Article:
Support for violence against Israeli civilians has grown among Palestinians in recent months as the Palestinian street has increasingly come to view diplomacy as ineffective, a leading Palestinian pollster said Monday.
Dr. Khalil Shikaki, the director of the Palestinian Center for Policy and Survey Research (PSR), said that “44 or 45 percent” of Palestinians want to re-ignite the second intifada, compared to 34 or 35 percent three months ago. Speaking to reporters at a press briefing at the Jerusalem Press Club, Shikaki said that the Center’s Public Opinion Poll No (66), which was conducted from December 7-10 and included face-to-face interviews with 1270 adults in 127 randomly selected locations showed a growing number of people who support violence in order to achieve their political aspirations.
“[Since the beginning of a wave of stabbings and car ramming attacks in September 2015 … there has been a big increase in Palestinian support for violence, and in Palestinians’ belief that violence is more effective than diplomacy in helping Palestinians gain the end of occupation and building a Palestinian state,” Shirakawa said.
Shikaki added that religious beliefs, rather than socio-economic standing, serve as a major spark towards the belief in violence. Islamists and religious people are likely to support violence, whereas secular nationalists tend to oppose it. Overall, Shikaki said that whereas 10 or 12 years ago, only about one-third of Palestinians supported violence against Israelis, today that number has jumped to well over 40 percent.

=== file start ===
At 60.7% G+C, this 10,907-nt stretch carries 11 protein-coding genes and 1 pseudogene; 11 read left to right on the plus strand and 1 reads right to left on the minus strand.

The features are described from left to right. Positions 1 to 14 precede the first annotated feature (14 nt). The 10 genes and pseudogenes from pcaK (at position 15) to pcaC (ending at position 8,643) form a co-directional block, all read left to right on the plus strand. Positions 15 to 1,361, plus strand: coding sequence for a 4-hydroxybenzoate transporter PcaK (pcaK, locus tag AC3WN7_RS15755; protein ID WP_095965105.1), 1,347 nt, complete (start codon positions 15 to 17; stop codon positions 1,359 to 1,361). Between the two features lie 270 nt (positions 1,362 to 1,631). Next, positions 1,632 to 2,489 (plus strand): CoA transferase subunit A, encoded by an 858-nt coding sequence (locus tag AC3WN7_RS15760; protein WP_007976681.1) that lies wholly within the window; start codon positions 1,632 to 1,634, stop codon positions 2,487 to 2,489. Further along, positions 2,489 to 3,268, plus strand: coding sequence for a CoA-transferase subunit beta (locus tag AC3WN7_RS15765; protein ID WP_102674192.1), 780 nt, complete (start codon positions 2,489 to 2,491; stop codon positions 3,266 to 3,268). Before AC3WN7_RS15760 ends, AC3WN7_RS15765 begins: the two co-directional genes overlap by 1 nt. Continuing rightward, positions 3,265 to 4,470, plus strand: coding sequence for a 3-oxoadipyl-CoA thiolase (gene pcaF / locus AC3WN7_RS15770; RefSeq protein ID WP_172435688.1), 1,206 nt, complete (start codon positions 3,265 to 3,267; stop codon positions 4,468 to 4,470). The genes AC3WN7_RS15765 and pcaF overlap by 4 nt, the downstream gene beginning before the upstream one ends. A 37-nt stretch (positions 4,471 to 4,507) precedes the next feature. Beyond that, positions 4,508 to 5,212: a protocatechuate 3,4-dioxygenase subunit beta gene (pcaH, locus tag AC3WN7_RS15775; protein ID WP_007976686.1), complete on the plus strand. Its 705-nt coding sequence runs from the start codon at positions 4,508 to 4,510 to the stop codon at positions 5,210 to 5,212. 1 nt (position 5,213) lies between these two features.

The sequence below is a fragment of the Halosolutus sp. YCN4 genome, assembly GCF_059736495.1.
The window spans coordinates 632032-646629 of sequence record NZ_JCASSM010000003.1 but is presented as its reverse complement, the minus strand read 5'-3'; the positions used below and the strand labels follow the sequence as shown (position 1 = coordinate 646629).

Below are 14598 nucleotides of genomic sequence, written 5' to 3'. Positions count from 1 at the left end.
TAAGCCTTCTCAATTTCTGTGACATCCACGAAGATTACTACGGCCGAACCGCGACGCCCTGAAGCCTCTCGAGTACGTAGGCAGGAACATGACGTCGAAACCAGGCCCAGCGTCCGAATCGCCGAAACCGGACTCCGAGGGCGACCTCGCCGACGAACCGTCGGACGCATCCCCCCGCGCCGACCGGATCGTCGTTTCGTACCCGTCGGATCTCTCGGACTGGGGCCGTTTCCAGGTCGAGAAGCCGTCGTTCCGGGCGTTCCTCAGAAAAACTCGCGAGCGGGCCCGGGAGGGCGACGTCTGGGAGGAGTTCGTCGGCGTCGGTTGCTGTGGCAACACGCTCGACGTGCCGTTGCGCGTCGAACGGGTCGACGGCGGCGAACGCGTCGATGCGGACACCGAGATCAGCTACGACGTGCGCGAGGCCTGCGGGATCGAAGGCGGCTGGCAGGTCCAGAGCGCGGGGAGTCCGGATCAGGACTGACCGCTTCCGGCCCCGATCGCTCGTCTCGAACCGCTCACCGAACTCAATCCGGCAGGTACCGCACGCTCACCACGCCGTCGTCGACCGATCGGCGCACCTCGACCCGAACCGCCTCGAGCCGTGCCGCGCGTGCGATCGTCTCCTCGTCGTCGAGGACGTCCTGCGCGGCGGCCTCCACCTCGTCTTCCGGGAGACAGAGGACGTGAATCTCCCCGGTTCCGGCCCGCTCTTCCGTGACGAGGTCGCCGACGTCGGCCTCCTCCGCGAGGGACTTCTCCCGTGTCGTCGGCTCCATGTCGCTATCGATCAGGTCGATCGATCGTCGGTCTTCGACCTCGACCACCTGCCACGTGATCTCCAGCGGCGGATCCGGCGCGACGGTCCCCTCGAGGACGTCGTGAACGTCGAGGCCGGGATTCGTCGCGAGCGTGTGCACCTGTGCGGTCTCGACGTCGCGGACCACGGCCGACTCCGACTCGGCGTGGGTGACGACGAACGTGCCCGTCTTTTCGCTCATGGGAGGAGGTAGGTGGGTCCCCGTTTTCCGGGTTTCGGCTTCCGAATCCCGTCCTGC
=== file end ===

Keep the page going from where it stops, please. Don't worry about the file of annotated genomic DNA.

“(Three months ago, about) 35 percent of the public believed that violence is the way to go. A similar percentage believe in diplomacy and the rest of non-violence. This survey shows an increase of at least one-quarter of those who say violence is the way to go, a return to an armed intifada as the best means of ending the occupation and building a Palestinian state. Today, this number is approximately 44-45 percent. That’s a significant increase,” Shikaki said.
Predictably, young people in the 18-25-year-old age bracket were more likely than their parents to support violence, both because they are too young to remember the destruction of the second intifada, and also because the vast majority of their information comes from social media, rather than from state-run television or newspapers.
“I don’t think I have to tell you how poisonous social media can be as a source of information,” Shikaki said.